I’m so excited to have my first guest blogger. I asked one of my oldest and closest friends to write a post, I was pretty pumped when she agreed.
While this won’t be your typical running post, Elayna has a lot of great topics to talk about. Here’s your chance to hear about what she has to say….
Having worked in the hospital for a week and a half now, it didn’t take me long to realize that ordinary days in the hospital can turn into extra-ordinary days in a matter of moments. We still have our good days and bad days in the hospital. After learning that one of our patients had passed away earlier in the day, and another one was given a terminal diagnosis of cancer, I thought my emotional rollercoaster was over—it was just a bad day in the clinic. But instead I found myself reflecting on how even after the darkest days, the sun will rise…and that’s exactly what happened in the clinic today. Below, I reflect on three individuals’ decisions to transform one of life’s most unfortunate experiences—death—into something that brings new life to those in need: organ donation.
You see, I am a physical therapy student in my first acute care (inpatient) clinical rotation in a hospital. My clinical instructor is a 30-something physical therapist and Cleveland native. She is the most patient, kind-hearted PT I’ve met in the field—and her smile is just about as big as her heart. There’s something about the way she manages her patient-care that I can’t quite quantify or put words to… but I hope that someday I’ll be able to reflect the quality of her care in my practice. She has two young boys and a loving husband who was placed onto the kidney transplant list about 8 years ago or so. They have spent the last 8 years waiting.
I was sitting in the nurses’ station, charting up our treatments for the final patients of the day…when something extra-ordinary happened. While we were finishing up our documentation and getting ready to end the day, she received a page from her husband that read: “23 911 911.” Now, “23” happens to be their anniversary date—a code they use to designate good news. (The 911 meant there was an imminent situation on their hands.) She immediately called her husband and received the news—after 8 years of waiting, they had a kidney. A 60-something year-old man had chosen to donate his organs.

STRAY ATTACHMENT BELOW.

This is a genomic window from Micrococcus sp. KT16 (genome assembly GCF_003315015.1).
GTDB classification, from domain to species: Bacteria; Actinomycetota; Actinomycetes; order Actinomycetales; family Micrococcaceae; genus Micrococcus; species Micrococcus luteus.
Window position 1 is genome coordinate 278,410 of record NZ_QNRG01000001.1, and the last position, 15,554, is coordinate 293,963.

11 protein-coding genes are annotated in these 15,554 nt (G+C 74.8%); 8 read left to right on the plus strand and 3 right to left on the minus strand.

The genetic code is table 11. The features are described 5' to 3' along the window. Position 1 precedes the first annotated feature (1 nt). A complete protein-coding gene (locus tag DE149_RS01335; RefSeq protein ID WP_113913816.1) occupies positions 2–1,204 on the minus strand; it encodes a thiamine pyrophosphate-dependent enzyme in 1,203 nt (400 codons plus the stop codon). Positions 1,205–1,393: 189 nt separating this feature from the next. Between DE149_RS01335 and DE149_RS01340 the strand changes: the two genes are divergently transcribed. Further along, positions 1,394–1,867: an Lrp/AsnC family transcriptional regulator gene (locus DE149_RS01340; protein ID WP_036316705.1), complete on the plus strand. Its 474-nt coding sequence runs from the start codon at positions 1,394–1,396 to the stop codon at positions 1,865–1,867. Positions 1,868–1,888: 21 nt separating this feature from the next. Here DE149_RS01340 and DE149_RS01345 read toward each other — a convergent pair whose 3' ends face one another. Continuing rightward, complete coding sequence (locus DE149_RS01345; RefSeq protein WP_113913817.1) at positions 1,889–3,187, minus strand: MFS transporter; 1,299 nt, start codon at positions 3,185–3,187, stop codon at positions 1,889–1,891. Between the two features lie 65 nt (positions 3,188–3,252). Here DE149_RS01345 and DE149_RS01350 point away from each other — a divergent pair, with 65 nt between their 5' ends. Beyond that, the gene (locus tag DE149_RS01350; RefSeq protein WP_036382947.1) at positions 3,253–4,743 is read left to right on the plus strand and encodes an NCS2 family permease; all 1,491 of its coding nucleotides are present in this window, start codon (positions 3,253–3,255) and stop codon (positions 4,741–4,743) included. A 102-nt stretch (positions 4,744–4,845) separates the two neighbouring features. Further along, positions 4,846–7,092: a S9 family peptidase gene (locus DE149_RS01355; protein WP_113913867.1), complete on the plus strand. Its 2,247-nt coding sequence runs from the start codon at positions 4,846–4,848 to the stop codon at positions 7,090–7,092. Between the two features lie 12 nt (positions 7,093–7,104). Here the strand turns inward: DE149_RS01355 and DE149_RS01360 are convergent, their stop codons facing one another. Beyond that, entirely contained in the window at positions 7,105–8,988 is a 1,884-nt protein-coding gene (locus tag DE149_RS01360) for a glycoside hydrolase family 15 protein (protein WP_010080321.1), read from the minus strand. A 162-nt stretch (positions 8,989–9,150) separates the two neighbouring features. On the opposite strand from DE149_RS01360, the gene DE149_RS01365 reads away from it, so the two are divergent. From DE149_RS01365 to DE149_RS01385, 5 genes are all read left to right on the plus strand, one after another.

Earlier in the week, on Monday February 27th, a very unfortunate incident at Chardon High School lead to the death of 3 students, while another victim holds a medical status that has yet to be determined. Two of the three students who were killed by this tragic shooting, Russell King Jr. and Demetrius Hewlin (aged 16 and 17) chose to be organ donors. Their matured decisions to be organ donors led to gifts of renewed life for up to sixteen individuals in the Greater Cleveland area in waiting. While few people anticipate death in a constructive way, especially at such a young age, both Russell and Demetrius made a commitment to life by pledging their bodies to those in need.
You can do this too—if you are not already an organ donor, you have the power to register at this link. To learn more information about organ donation, please visit http://www.organdonor.gov/index.html.
Elayna is a student in The Ohio State University’s Doctorate of Physical Therapy Program and native Clevelander. Her interests are in wellness, volunteering, food&drink, and all things Cleveland. If you like what you’ve read, please visit her blog at enowak.blogspot.com.